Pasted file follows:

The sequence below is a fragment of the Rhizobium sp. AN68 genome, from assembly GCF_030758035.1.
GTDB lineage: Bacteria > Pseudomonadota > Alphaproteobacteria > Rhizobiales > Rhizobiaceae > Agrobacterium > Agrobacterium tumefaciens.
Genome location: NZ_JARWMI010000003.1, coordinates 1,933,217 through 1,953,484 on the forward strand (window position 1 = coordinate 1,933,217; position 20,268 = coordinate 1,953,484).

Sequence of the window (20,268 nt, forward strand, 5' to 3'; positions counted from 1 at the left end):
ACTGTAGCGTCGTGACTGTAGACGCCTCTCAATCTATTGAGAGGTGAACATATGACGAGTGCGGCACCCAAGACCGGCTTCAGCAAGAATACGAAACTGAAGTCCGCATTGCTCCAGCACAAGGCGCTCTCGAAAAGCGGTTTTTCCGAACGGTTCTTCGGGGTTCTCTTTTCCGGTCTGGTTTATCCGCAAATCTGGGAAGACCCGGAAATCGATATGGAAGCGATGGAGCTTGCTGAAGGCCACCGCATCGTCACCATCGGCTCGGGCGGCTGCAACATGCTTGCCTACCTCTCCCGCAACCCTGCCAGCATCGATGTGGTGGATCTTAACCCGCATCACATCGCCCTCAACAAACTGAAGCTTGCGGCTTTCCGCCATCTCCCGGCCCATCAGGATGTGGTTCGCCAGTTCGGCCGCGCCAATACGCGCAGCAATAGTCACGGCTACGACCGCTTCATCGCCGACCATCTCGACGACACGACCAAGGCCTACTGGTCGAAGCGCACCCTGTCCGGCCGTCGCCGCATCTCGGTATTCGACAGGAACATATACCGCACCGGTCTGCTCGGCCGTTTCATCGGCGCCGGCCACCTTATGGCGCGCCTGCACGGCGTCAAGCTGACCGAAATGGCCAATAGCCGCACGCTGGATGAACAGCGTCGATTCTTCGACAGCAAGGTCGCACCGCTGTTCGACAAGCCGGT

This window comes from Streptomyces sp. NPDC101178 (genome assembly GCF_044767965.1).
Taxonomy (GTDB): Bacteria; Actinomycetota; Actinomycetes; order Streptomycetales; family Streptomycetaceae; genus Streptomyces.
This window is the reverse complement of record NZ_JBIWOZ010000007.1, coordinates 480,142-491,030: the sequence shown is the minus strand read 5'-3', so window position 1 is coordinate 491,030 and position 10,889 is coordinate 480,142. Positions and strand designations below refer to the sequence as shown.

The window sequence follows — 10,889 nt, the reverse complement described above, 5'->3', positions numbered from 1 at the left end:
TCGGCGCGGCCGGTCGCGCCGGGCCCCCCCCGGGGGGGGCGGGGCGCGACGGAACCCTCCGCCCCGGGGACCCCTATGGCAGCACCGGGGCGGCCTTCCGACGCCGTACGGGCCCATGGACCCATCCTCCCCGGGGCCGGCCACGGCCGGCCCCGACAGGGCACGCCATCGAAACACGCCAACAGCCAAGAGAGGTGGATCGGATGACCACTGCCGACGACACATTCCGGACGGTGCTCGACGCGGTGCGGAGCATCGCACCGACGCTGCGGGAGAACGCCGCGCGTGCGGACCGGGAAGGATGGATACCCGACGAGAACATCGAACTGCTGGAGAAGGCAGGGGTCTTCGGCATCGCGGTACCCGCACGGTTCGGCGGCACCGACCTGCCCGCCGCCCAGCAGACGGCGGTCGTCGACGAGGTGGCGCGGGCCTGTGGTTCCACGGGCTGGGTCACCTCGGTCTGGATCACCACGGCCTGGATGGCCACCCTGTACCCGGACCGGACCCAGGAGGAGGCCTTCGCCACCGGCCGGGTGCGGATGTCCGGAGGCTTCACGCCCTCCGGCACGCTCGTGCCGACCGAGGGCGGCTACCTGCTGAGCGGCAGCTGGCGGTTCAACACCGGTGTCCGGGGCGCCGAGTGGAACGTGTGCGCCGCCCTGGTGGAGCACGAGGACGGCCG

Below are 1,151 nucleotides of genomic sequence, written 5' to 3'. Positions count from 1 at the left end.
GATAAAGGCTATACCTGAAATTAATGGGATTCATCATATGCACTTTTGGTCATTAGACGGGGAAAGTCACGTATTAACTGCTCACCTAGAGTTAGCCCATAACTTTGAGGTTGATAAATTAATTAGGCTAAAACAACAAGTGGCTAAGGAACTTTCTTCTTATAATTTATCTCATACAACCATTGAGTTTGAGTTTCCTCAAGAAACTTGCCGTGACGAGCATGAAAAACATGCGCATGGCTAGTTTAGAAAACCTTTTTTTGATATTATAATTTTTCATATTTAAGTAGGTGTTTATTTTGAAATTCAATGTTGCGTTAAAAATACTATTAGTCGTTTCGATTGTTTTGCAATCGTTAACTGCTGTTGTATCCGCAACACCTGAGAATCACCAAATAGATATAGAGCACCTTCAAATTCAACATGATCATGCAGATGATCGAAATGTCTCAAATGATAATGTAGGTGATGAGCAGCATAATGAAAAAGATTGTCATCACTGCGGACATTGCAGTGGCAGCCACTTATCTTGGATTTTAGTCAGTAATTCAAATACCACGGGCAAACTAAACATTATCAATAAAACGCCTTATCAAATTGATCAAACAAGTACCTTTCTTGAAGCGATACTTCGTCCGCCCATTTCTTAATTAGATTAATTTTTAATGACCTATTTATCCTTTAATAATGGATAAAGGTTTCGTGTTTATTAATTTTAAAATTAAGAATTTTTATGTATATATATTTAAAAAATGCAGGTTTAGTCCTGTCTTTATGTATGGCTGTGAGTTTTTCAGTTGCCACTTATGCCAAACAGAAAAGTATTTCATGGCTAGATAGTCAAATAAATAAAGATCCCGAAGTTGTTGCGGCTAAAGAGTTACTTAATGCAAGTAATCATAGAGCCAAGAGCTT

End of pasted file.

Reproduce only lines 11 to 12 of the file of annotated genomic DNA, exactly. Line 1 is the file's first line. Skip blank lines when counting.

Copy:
Below are 1,151 nucleotides of genomic sequence, written 5' to 3'. Positions count from 1 at the left end.
GATAAAGGCTATACCTGAAATTAATGGGATTCATCATATGCACTTTTGGTCATTAGACGGGGAAAGTCACGTATTAACTGCTCACCTAGAGTTAGCCCATAACTTTGAGGTTGATAAATTAATTAGGCTAAAACAACAAGTGGCTAAGGAACTTTCTTCTTATAATTTATCTCATACAACCATTGAGTTTGAGTTTCCTCAAGAAACTTGCCGTGACGAGCATGAAAAACATGCGCATGGCTAGTTTAGAAAACCTTTTTTTGATATTATAATTTTTCATATTTAAGTAGGTGTTTATTTTGAAATTCAATGTTGCGTTAAAAATACTATTAGTCGTTTCGATTGTTTTGCAATCGTTAACTGCTGTTGTATCCGCAACACCTGAGAATCACCAAATAGATATAGAGCACCTTCAAATTCAACATGATCATGCAGATGATCGAAATGTCTCAAATGATAATGTAGGTGATGAGCAGCATAATGAAAAAGATTGTCATCACTGCGGACATTGCAGTGGCAGCCACTTATCTTGGATTTTAGTCAGTAATTCAAATACCACGGGCAAACTAAACATTATCAATAAAACGCCTTATCAAATTGATCAAACAAGTACCTTTCTTGAAGCGATACTTCGTCCGCCCATTTCTTAATTAGATTAATTTTTAATGACCTATTTATCCTTTAATAATGGATAAAGGTTTCGTGTTTATTAATTTTAAAATTAAGAATTTTTATGTATATATATTTAAAAAATGCAGGTTTAGTCCTGTCTTTATGTATGGCTGTGAGTTTTTCAGTTGCCACTTATGCCAAACAGAAAAGTATTTCATGGCTAGATAGTCAAATAAATAAAGATCCCGAAGTTGTTGCGGCTAAAGAGTTACTTAATGCAAGTAATCATAGAGCCAAGAGCTT